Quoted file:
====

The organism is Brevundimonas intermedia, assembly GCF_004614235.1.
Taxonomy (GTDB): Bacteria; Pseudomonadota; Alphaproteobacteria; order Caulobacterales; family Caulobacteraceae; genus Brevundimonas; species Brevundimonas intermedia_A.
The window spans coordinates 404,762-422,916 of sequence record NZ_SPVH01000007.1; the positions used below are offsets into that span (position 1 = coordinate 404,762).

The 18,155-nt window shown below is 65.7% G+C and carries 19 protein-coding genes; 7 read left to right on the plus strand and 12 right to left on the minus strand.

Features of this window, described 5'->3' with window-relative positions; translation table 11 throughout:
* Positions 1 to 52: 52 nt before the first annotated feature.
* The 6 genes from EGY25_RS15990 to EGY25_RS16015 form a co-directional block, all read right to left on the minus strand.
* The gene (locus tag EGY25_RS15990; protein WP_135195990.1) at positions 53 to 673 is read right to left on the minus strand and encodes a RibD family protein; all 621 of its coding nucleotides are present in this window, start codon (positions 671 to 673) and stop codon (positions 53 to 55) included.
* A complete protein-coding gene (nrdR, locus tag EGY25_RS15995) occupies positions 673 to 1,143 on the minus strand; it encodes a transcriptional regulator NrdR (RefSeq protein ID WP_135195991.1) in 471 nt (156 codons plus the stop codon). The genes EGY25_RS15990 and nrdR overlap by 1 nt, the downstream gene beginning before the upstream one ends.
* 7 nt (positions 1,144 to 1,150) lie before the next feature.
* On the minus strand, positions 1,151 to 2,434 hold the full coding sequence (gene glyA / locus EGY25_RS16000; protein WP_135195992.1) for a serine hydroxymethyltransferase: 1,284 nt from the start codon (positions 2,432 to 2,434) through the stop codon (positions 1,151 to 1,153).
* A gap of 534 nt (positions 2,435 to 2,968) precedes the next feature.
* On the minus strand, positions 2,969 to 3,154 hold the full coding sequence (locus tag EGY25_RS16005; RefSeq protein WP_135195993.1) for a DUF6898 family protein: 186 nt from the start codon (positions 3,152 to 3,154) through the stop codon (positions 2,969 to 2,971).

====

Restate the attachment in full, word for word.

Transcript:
The organism is Brevundimonas intermedia, assembly GCF_004614235.1.
Taxonomy (GTDB): Bacteria; Pseudomonadota; Alphaproteobacteria; order Caulobacterales; family Caulobacteraceae; genus Brevundimonas; species Brevundimonas intermedia_A.
The window spans coordinates 404,762-422,916 of sequence record NZ_SPVH01000007.1; the positions used below are offsets into that span (position 1 = coordinate 404,762).

The 18,155-nt window shown below is 65.7% G+C and carries 19 protein-coding genes; 7 read left to right on the plus strand and 12 right to left on the minus strand.

Features of this window, described 5'->3' with window-relative positions; translation table 11 throughout:
* Positions 1 to 52: 52 nt before the first annotated feature.
* The 6 genes from EGY25_RS15990 to EGY25_RS16015 form a co-directional block, all read right to left on the minus strand.
* The gene (locus tag EGY25_RS15990; protein WP_135195990.1) at positions 53 to 673 is read right to left on the minus strand and encodes a RibD family protein; all 621 of its coding nucleotides are present in this window, start codon (positions 671 to 673) and stop codon (positions 53 to 55) included.
* A complete protein-coding gene (nrdR, locus tag EGY25_RS15995) occupies positions 673 to 1,143 on the minus strand; it encodes a transcriptional regulator NrdR (RefSeq protein ID WP_135195991.1) in 471 nt (156 codons plus the stop codon). The genes EGY25_RS15990 and nrdR overlap by 1 nt, the downstream gene beginning before the upstream one ends.
* 7 nt (positions 1,144 to 1,150) lie before the next feature.
* On the minus strand, positions 1,151 to 2,434 hold the full coding sequence (gene glyA / locus EGY25_RS16000; protein WP_135195992.1) for a serine hydroxymethyltransferase: 1,284 nt from the start codon (positions 2,432 to 2,434) through the stop codon (positions 1,151 to 1,153).
* A gap of 534 nt (positions 2,435 to 2,968) precedes the next feature.
* On the minus strand, positions 2,969 to 3,154 hold the full coding sequence (locus tag EGY25_RS16005; RefSeq protein WP_135195993.1) for a DUF6898 family protein: 186 nt from the start codon (positions 3,152 to 3,154) through the stop codon (positions 2,969 to 2,971).